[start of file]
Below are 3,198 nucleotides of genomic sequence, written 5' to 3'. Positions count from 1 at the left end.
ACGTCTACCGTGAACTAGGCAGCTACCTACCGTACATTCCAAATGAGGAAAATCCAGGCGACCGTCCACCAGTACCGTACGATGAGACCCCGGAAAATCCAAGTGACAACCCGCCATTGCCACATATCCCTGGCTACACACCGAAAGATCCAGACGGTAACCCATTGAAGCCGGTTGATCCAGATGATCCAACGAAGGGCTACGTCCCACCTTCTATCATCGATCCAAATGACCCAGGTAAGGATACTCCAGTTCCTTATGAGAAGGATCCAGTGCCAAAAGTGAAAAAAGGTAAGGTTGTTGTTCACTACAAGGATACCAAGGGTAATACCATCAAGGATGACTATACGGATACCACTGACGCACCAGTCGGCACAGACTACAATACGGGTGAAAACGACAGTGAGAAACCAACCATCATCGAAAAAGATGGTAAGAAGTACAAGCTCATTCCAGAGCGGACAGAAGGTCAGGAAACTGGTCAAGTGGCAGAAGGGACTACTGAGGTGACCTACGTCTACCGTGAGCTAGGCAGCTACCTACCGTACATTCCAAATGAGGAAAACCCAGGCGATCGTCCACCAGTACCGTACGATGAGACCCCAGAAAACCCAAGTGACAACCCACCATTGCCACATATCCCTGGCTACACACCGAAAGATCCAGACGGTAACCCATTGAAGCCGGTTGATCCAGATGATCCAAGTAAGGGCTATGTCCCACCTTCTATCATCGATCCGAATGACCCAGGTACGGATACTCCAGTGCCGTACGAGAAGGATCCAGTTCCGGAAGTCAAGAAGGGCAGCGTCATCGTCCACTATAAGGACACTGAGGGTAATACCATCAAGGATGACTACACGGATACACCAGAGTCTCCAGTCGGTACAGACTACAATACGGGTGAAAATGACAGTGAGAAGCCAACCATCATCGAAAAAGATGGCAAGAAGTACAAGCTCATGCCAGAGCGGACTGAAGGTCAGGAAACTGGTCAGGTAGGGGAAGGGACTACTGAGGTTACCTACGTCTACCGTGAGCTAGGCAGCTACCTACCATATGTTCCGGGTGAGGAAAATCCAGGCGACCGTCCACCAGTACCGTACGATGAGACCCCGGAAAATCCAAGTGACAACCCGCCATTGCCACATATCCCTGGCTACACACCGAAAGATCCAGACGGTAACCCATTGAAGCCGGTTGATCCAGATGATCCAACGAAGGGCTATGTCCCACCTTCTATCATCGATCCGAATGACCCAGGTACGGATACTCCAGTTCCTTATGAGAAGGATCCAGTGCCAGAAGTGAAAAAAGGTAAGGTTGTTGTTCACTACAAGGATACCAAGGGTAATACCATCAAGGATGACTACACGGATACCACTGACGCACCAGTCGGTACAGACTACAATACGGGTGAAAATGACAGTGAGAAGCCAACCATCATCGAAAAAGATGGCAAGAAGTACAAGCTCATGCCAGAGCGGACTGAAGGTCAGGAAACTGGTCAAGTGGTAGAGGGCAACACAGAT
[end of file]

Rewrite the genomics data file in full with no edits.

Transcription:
Below are 3,198 nucleotides of genomic sequence, written 5' to 3'. Positions count from 1 at the left end.
ACGTCTACCGTGAACTAGGCAGCTACCTACCGTACATTCCAAATGAGGAAAATCCAGGCGACCGTCCACCAGTACCGTACGATGAGACCCCGGAAAATCCAAGTGACAACCCGCCATTGCCACATATCCCTGGCTACACACCGAAAGATCCAGACGGTAACCCATTGAAGCCGGTTGATCCAGATGATCCAACGAAGGGCTACGTCCCACCTTCTATCATCGATCCAAATGACCCAGGTAAGGATACTCCAGTTCCTTATGAGAAGGATCCAGTGCCAAAAGTGAAAAAAGGTAAGGTTGTTGTTCACTACAAGGATACCAAGGGTAATACCATCAAGGATGACTATACGGATACCACTGACGCACCAGTCGGCACAGACTACAATACGGGTGAAAACGACAGTGAGAAACCAACCATCATCGAAAAAGATGGTAAGAAGTACAAGCTCATTCCAGAGCGGACAGAAGGTCAGGAAACTGGTCAAGTGGCAGAAGGGACTACTGAGGTGACCTACGTCTACCGTGAGCTAGGCAGCTACCTACCGTACATTCCAAATGAGGAAAACCCAGGCGATCGTCCACCAGTACCGTACGATGAGACCCCAGAAAACCCAAGTGACAACCCACCATTGCCACATATCCCTGGCTACACACCGAAAGATCCAGACGGTAACCCATTGAAGCCGGTTGATCCAGATGATCCAAGTAAGGGCTATGTCCCACCTTCTATCATCGATCCGAATGACCCAGGTACGGATACTCCAGTGCCGTACGAGAAGGATCCAGTTCCGGAAGTCAAGAAGGGCAGCGTCATCGTCCACTATAAGGACACTGAGGGTAATACCATCAAGGATGACTACACGGATACACCAGAGTCTCCAGTCGGTACAGACTACAATACGGGTGAAAATGACAGTGAGAAGCCAACCATCATCGAAAAAGATGGCAAGAAGTACAAGCTCATGCCAGAGCGGACTGAAGGTCAGGAAACTGGTCAGGTAGGGGAAGGGACTACTGAGGTTACCTACGTCTACCGTGAGCTAGGCAGCTACCTACCATATGTTCCGGGTGAGGAAAATCCAGGCGACCGTCCACCAGTACCGTACGATGAGACCCCGGAAAATCCAAGTGACAACCCGCCATTGCCACATATCCCTGGCTACACACCGAAAGATCCAGACGGTAACCCATTGAAGCCGGTTGATCCAGATGATCCAACGAAGGGCTATGTCCCACCTTCTATCATCGATCCGAATGACCCAGGTACGGATACTCCAGTTCCTTATGAGAAGGATCCAGTGCCAGAAGTGAAAAAAGGTAAGGTTGTTGTTCACTACAAGGATACCAAGGGTAATACCATCAAGGATGACTACACGGATACCACTGACGCACCAGTCGGTACAGACTACAATACGGGTGAAAATGACAGTGAGAAGCCAACCATCATCGAAAAAGATGGCAAGAAGTACAAGCTCATGCCAGAGCGGACTGAAGGTCAGGAAACTGGTCAAGTGGTAGAGGGCAACACAGAT